LPFM + HD Radio = 💰🔥

Another LPFM station has taken the plunge into the HD Radio space: introducing KVCB-LP, run by the Vacaville (CA) Christian Schools. KVCB is the second LPFM station to be authorized by the FCC to broadcast in HD – the first was WGVV-LP in Rock Island, Illinois, which received FCC authorization for digital broadcasting last decade, though it’s unclear if the station ever deployed it.

KVCB-LP was the brainchild of music teacher and genuine prodigy Ralph Martin, who’s long had the radio-bug: in 1997 he built a network of Part 15 AM transmitters for the students to use, and when the LPFM service was initially authorized in 2000, Martin made all the necessary plans to apply for a license.

Congressional meddling into LPFM – namely, tightening the interference-protection standards on these small stations – meant that Vacaville went from having potential channels available to having none. But Martin bided his time, and when Congress undid many of the restrictions on LPFM earlier this decade and the FCC opened another application-filing window, he was ready. Construction permit in hand, the station went on the air, initially analog-only, in 2014. Read More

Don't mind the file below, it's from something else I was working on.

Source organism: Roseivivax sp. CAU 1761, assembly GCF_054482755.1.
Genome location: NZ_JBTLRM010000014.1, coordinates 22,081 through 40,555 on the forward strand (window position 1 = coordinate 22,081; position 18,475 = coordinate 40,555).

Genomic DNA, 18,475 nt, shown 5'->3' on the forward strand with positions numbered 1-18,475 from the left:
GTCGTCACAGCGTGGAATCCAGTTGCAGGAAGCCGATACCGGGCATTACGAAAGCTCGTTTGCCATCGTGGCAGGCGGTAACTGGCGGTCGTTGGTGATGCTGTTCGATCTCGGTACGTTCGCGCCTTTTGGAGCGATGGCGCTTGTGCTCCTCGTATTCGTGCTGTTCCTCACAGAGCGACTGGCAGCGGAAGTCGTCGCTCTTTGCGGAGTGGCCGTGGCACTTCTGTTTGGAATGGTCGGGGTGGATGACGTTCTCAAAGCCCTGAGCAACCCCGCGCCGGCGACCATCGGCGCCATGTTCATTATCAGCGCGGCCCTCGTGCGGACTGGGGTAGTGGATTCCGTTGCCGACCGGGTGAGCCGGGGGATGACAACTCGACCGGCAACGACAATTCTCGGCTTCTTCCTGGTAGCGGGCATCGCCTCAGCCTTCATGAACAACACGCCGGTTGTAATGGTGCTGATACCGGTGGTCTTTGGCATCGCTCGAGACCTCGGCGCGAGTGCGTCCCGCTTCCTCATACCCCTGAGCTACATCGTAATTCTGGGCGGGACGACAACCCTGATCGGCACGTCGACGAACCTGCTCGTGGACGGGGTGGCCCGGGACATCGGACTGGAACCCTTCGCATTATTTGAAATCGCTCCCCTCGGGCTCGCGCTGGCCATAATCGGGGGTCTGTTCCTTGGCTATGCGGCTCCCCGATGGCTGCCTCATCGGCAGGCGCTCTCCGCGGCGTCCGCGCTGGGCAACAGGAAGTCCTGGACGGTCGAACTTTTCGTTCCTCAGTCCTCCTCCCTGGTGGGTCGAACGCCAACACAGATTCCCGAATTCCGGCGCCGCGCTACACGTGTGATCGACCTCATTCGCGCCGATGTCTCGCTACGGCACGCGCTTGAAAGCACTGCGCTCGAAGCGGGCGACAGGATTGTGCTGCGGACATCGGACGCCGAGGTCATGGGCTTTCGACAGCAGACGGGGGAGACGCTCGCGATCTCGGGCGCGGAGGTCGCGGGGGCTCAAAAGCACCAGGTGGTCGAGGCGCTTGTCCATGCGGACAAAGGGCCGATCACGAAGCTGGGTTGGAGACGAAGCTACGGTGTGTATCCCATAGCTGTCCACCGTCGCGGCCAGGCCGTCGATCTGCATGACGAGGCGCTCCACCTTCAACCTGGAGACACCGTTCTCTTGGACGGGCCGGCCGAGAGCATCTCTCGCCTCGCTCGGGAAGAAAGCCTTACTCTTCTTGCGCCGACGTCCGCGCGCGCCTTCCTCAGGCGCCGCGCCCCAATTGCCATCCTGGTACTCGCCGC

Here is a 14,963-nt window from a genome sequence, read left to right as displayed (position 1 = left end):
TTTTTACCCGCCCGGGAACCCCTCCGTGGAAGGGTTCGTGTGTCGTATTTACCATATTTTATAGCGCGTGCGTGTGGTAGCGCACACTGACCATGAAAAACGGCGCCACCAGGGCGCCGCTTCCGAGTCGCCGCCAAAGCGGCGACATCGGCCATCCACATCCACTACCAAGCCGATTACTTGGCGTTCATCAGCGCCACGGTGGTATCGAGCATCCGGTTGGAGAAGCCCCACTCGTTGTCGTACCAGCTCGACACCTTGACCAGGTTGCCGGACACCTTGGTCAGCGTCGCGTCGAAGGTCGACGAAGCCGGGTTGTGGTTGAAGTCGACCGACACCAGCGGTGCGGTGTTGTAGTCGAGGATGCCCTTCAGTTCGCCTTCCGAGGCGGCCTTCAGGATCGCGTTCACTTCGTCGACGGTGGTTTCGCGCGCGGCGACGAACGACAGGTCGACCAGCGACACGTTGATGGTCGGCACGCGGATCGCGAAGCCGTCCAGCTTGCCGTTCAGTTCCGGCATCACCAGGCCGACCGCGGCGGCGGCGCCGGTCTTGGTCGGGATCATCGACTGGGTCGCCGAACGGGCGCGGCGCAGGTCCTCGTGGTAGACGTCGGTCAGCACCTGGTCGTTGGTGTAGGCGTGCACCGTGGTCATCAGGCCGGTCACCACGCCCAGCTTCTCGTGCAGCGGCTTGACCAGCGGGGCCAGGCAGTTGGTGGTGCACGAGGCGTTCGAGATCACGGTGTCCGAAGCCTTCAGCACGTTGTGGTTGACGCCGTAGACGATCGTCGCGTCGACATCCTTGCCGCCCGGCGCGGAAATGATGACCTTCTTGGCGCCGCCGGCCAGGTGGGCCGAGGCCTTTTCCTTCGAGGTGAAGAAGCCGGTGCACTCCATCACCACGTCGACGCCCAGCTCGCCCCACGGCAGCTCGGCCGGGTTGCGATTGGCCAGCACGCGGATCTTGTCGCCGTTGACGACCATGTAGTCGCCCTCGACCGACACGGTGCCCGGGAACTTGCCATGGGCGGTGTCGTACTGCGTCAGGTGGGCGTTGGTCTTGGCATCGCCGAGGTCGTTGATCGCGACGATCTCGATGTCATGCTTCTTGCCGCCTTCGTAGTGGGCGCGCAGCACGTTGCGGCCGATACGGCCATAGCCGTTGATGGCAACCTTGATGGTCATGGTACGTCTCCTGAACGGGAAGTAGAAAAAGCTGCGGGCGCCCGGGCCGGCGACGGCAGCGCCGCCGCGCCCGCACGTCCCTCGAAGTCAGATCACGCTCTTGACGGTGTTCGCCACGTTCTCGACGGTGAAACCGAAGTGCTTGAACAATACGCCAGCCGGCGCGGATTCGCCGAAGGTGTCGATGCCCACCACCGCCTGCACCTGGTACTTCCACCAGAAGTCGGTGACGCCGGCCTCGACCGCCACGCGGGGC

HD Radio: Sold…Again

It came as a surprise to attendees of last week’s NAB Radio Show in Nashville: just a day before the CEO of DTS, the company who bought HD Radio proprietor iBiquity just last year, was to be a featured guest at a convention luncheon, his company was acquired by Tessera Technologies in an $850 million deal.

Who is Tessera? Founded in New York back in 1990, the company initially began as a designer and manufacturer of semiconductor chipsets, including memory modules. It went public on the NASDAQ stock exchange in 2003; five years later it acquired FotoNation, a company devoted to image analysis. Read More

HD Radio: Pay to Play

Ibiquity Digital Corp., patent-holders on the In-Band On-Channel (IBOC) digital audio broadcast standard adopted by the U.S., announced its license fee structure earlier this month. Ibiquity’s technology is proprietary – therefore, going forward, digital radio broadcasting requires two licenses to broadcast: one from the government and one from Ibiquity.

In hopes of enticing early adoption, the initial “one-time” general IBOC license fee to Ibiquity begins at $5,000 per station. If stations wait just three years to convert, however, they will find that fee to be five-fold.

Then, there are the residuals: stations that multicast (i.e. carry multiple program streams on one channel) must pay Ibiquity 3% of the revenues derived from the second DAB channel, or $1,000, whichever is greater. This fee will be assessed annually. This is somewhat ironic because National Public Radio led the effort to develop IBOC-compliant multicast capability (something commercial broadcasters initially rebuffed). Read More